Red Sox

Friar: Red Sox passing the test so far on road trip

Friar: Red Sox passing the test so far on road trip

The biggest concern entering the second half for the Red Sox was the road-heavy schedule.

On their recent 11-game West Coast trip, the Sox went 5-6 and dropped to third in the A.L. East. They returned to Fenway and had a relatively successful home stand -- 4-2 against the Yankees and Diamondbacks, capped by a three-game sweep of Arizona -- but then faced what looked like a death march: Eleven games in 11 days in four different cities, with the first three opponents (Cleveland, Baltimore, Detroit) all in the playoff hunt.


The Sox are 5-2 through the first seven games. Had the bullpen not imploded Thursday and were Eduardo Rodriguez healthy enough to make his scheduled start Sunday, they could conceivably be undefeated as they head into Tampa Bay for the final four games. They're back in second place in the division, only a half-game behind Toronto (tied in the loss column), and are in first place in the wild-card standings by two games over the Orioles and three over the Mariners.

This was supposed to be the be-all-end-all, make-or-break stretch that would reveal what this team really is. Between the travel and the caliber of teams they played -- not to mention the inconvenient starting times Wednesday night and Thursday afternoon in different cities -- the deck was stacked against them.

With little exception, they’ve passed the test.

“Our guys have done a fantastic job of not letting (the toughness, and unfairness, of the schedule) even come into their mindset. In some ways it’s a rallying cry,” John Farrell told reporters before Sunday’s game. “Is there, I don’t want to say, a conspiracy? But hey, this is what we’re dealt with and you let it roll off your back.

“And it some ways I think it’s allowed our guys to be free of mind and say ‘You know what, the hell with it. Let’s just go play. Doesn’t matter where we’re going, what time, how long the travel was to get there.’ They’ve done a very good job.”

The Red Sox are in good position to keep rolling against the bottom-of-the-barrel Rays, with their top four starters -- David Price, Clay Buchholz, Rick Porcello and Drew Pomeranz -- lined up in that order for the series.  “It’s all on the starting pitching,” Price said after his rain-shortened victory in Baltimore on Wednesday, and Farrell agrees.

“It’s been our pitching. Our pitching has been very consistent,” Farrell said. “Our starters have done a good job of maintaining games . . . "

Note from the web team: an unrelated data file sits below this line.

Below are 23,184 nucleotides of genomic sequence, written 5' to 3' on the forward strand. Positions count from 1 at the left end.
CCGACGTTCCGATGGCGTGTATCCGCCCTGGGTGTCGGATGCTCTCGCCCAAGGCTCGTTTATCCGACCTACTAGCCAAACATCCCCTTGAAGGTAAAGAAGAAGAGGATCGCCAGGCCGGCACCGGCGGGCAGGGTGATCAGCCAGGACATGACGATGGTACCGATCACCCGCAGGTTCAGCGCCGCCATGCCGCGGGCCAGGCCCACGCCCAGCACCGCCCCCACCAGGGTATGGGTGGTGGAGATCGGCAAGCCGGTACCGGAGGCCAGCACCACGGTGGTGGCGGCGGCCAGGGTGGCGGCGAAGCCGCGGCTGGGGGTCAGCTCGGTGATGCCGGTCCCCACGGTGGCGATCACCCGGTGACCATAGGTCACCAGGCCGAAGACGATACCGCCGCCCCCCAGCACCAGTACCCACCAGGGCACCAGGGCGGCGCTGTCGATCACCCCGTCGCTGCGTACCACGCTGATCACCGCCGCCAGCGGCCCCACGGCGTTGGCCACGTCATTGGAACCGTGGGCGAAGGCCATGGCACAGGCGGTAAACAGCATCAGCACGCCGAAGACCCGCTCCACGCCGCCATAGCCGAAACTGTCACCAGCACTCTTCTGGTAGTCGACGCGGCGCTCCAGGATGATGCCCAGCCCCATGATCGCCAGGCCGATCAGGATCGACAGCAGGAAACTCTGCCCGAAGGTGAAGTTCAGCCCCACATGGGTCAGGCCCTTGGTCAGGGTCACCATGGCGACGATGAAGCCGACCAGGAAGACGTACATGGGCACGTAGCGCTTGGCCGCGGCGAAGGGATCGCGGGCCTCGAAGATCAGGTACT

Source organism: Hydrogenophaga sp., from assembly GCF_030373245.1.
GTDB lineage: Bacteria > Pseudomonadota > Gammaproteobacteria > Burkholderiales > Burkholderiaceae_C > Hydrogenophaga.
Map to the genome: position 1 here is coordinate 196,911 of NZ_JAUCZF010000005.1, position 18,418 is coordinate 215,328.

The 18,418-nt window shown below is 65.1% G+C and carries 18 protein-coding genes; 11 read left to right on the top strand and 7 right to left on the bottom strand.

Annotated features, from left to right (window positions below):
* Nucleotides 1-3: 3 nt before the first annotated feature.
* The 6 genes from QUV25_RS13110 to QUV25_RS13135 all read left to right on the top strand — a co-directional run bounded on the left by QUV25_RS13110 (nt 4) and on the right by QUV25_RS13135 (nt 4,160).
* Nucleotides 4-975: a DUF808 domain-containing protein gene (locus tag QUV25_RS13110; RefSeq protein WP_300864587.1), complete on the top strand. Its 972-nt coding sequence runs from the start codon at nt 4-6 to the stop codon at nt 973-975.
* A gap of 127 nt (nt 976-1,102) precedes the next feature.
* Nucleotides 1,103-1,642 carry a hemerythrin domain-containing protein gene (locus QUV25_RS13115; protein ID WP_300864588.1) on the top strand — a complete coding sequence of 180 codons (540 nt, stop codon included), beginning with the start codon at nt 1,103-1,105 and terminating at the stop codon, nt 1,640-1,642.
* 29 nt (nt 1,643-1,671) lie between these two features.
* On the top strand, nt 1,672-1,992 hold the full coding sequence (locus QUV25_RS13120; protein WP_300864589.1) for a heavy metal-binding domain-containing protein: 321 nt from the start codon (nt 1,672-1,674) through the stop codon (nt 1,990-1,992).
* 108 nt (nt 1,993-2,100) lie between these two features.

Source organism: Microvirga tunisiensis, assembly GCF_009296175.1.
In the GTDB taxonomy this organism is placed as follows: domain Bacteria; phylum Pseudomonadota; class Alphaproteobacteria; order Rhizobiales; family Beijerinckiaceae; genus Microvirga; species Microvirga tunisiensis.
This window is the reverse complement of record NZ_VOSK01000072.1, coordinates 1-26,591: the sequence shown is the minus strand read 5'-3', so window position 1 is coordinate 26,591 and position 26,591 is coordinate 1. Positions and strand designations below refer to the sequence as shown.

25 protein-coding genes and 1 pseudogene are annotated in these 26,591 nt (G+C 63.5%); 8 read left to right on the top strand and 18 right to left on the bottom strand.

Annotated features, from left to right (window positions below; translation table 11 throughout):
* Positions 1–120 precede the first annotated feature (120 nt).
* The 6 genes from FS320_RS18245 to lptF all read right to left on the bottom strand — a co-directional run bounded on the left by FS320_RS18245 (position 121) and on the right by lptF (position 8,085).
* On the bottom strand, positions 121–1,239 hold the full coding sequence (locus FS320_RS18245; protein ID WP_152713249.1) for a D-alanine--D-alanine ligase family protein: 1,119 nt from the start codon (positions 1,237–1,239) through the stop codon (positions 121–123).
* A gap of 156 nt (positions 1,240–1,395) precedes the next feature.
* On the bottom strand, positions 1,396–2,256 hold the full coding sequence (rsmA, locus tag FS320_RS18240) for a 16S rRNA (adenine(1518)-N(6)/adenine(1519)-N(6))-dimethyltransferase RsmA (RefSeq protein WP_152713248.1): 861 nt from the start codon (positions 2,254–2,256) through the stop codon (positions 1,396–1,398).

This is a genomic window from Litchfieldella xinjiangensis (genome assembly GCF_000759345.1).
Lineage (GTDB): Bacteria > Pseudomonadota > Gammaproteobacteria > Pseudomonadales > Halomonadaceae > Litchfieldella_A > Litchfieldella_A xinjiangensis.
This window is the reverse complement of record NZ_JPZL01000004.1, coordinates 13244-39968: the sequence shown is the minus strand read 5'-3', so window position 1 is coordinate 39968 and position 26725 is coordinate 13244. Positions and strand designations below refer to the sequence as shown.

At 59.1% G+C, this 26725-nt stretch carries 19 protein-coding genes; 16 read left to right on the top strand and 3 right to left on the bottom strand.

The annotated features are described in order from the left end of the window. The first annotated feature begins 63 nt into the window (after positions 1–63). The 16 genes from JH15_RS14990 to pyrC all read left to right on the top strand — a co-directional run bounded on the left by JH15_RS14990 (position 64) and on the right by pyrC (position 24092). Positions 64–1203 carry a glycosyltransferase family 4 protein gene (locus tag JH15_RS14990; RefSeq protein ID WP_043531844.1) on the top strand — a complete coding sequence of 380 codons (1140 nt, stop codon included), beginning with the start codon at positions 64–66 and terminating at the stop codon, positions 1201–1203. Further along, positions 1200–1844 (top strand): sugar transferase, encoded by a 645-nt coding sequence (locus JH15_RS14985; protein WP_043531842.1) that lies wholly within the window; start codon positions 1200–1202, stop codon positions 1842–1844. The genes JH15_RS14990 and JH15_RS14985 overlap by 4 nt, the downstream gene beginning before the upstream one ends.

The starters have an ERA of 2.78 in August, second-best in all of baseball, and are averaging 6 2/3 innings per start. That, in turn, lessens the load on the relievers, whose roles Farrell has adjusted slightly in the wake of Thursday's collapse.

"I think, on the whole, the body of work by the bullpen has been solid,” Farrell said.

Good starting pitching. Competent relief work. Continued production from the hitters. If this play continues, there’s not much opponents can do to stop the Red Sox.

At home or on the road.

Follow Nick Friar on Twitter at ngfriar.

Red Sox minor leaguer Oscar Hernandez suspended for second positive drug test

Red Sox minor leaguer Oscar Hernandez suspended for second positive drug test

Red Sox minor league catcher Oscar Hernandez has been handed a 50-game suspension for a second positive test for a drug of abuse, our own Evan Drellich reports.

Hernandez signed a minor league deal with the Red Sox in January and currently is on the Triple-A Pawtucket roster. The 24-year-old will be able to return in late May.





Wright suspended 15 games for violation of domestic-violence policy

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Wright suspended 15 games for violation of domestic-violence policy

Red Sox pitcher Steven Wright will be suspended 15 games for violating MLB’s domestic violence policy, NBC Sports Boston has learned. The league is set to make the announcement Friday.

Wright, working his way back from right knee surgery, has to serve the suspension when healthy. Potential time on the disabled list to begin the season would not count. Wright is not expected to appeal.

Wright was arrested at his Tennessee home in December following an incident involving his wife, Shannon. Wright was charged with domestic assault and preventing a 911 call, which are misdemeanors in Tennessee, and released on a $2,500 bond.

The case in December was retired by the Williamson County courthouse. If Wright commits no other offenses for a 12-month span, the charges are expected to be dropped.

Fifteen games matches the lowest suspension MLB has given out in relation to a domestic violence case since the league and players union agreed to a policy in 2015. Mets pitcher Jeurys Familia was suspended 15 games in March 2017.

"It's a situation that, it sucks not only for me, but for my family, for the team," Wright told reporters in Florida on Thursday. "But I try not to think about it. When MLB comes out with their discipline, or if there's going to be discipline or not, it's just going to go from there."

Wright said this spring that he did not harm his wife.

“We’ve been going to counseling. We’ve been working through it,” Wright said. “We’ve been trying to do as much as we can to put it past us, but it’s hard. Because MLB is doing their investigation and it’s in the limelight. It’s really hard on a personal level to get past something that’s constantly being thrown at you. But I did it to myself. It’s one of those things that I’ve got to live with the consequences that came from my actions that night.”